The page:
14 June 2014

The Holy Trinity


It is the foundational belief of every Christian that God is a Trinity of Persons. In fact, that is the very definition of Christianity. It comes to us from our Lord Jesus Christ Himself, who said, “All authority in heaven and on earth has been given to me. Go therefore and make disciples of all nations, baptizing them in the name of the Father and of the Son and of the Holy Spirit, teaching them to observe all that I have commanded you...” [St. Matthew 28:18-20].

The doctrine of the Trinity is the foundation and the capstone of our faith. It is the guardian of orthodoxy in the Church; it is the essence of effective preaching; it is the guarantor of proper teaching. In fact, the ancient Church accorded so much importance to a correct understanding of the Trinity that the bishops met together to define the Holy Trinity even before they addressed the issue of which books would be included in the New Testament. It is so foundational that we can honestly say that all errors – all heresies – result from the neglect or misunderstanding of the doctrine of the Holy Trinity.

So what does it actually teach us about God?

The doctrine of the Trinity teaches us that God is transcendent over the universe. It teaches us that God is in all things; it does not teach us that all things are God, which is incorrect and a heresy. The doctrine of the Trinity teaches us that although God is accessible to all, He is above all and beyond all. He is not some kind of “higher self,” nor is he a “deeper consciousness.” He is not an oracle or a disembodied ghostly spirit. God stands above the universe, even as He pervades it. He exercises His own judgment. He has the right to do as He pleases. The doctrine of the Trinity reveals how God could create the universe, and yet be able to speak and make Himself known within it.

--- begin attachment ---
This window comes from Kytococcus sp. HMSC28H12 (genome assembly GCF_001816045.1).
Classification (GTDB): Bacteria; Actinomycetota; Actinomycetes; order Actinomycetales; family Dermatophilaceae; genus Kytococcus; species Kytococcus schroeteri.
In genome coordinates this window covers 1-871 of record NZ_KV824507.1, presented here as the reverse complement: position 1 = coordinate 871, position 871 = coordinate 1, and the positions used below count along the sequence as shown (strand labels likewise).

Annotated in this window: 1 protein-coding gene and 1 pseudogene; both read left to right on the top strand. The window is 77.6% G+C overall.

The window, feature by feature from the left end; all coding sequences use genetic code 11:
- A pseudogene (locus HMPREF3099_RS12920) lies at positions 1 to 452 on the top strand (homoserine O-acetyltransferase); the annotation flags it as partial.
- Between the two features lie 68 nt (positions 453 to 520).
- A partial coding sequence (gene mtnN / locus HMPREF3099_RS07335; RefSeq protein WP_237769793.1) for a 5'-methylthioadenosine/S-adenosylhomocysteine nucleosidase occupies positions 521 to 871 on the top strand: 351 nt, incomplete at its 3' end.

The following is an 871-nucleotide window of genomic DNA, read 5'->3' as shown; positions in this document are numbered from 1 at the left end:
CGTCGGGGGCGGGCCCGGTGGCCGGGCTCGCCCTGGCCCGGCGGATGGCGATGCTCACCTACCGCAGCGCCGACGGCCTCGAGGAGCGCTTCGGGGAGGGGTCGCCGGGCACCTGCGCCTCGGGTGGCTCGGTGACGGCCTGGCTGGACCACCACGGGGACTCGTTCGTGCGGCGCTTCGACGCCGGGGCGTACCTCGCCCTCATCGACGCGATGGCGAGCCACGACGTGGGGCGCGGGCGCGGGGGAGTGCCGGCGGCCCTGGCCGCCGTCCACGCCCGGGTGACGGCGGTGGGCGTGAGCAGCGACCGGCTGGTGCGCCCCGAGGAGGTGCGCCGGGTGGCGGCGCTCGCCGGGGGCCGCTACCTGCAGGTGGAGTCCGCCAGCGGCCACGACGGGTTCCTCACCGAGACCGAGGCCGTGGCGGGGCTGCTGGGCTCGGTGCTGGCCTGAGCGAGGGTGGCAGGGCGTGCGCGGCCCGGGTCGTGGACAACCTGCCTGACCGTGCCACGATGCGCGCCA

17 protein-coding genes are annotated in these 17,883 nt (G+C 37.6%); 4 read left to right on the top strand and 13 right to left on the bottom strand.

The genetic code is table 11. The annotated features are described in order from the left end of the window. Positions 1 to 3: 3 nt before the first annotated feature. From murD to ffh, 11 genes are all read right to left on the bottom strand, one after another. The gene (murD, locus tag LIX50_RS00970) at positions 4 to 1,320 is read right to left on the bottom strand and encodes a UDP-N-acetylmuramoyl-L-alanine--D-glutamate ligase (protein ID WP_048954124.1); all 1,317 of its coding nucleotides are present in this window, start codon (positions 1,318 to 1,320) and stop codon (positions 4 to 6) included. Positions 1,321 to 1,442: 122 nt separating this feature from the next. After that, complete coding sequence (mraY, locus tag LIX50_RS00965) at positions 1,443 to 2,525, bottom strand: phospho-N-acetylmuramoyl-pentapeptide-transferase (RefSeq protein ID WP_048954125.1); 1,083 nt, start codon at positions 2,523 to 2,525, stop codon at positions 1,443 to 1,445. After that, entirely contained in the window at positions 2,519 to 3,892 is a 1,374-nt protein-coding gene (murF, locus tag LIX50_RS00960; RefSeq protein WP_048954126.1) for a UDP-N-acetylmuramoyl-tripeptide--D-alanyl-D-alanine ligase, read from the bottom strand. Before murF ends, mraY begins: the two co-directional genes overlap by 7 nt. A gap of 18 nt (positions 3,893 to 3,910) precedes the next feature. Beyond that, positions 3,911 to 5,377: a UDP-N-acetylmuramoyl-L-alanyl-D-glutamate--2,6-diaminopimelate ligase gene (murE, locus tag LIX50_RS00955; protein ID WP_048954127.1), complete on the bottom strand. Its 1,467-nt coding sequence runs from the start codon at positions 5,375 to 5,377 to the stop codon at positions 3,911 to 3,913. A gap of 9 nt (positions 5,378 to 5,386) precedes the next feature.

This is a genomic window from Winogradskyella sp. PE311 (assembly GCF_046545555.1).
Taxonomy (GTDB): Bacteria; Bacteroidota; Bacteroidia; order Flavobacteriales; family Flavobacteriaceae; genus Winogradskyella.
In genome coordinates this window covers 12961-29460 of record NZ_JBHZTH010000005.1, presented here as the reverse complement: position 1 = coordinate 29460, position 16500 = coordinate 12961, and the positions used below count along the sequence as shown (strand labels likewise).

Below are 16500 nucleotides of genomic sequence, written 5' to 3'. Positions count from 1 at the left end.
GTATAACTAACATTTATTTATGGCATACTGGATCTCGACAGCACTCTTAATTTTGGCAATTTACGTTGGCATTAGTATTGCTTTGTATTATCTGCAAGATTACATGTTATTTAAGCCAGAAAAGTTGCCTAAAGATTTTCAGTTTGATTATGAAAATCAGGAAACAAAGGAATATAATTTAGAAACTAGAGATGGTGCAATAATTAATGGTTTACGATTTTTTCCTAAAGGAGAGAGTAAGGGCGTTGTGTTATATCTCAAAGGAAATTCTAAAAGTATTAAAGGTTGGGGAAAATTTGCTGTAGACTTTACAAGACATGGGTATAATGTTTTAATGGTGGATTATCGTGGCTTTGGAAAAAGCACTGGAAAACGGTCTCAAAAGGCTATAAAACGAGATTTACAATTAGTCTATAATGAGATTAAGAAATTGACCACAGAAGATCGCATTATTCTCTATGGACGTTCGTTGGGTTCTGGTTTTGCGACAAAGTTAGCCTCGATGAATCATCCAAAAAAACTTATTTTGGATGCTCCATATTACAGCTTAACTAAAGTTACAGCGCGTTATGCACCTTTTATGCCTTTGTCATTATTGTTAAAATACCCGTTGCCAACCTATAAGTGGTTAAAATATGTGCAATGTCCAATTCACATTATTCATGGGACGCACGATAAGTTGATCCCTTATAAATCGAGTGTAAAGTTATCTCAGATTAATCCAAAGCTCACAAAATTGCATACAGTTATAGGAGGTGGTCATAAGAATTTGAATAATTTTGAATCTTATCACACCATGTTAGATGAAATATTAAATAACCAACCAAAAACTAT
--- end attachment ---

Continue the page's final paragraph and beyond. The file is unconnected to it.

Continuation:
In order for God to create the universe, He must be conscious. Certainly an unconscious being could not undertake a deliberate act. Consciousness requires the ability to contrast between “me” and “not me.” Before the creation of the universe, there was nothing that was not God; therefore a god who is simply one person could never achieve consciousness. Such a god would not be able to create the universe, and could not make himself known nor speak within it.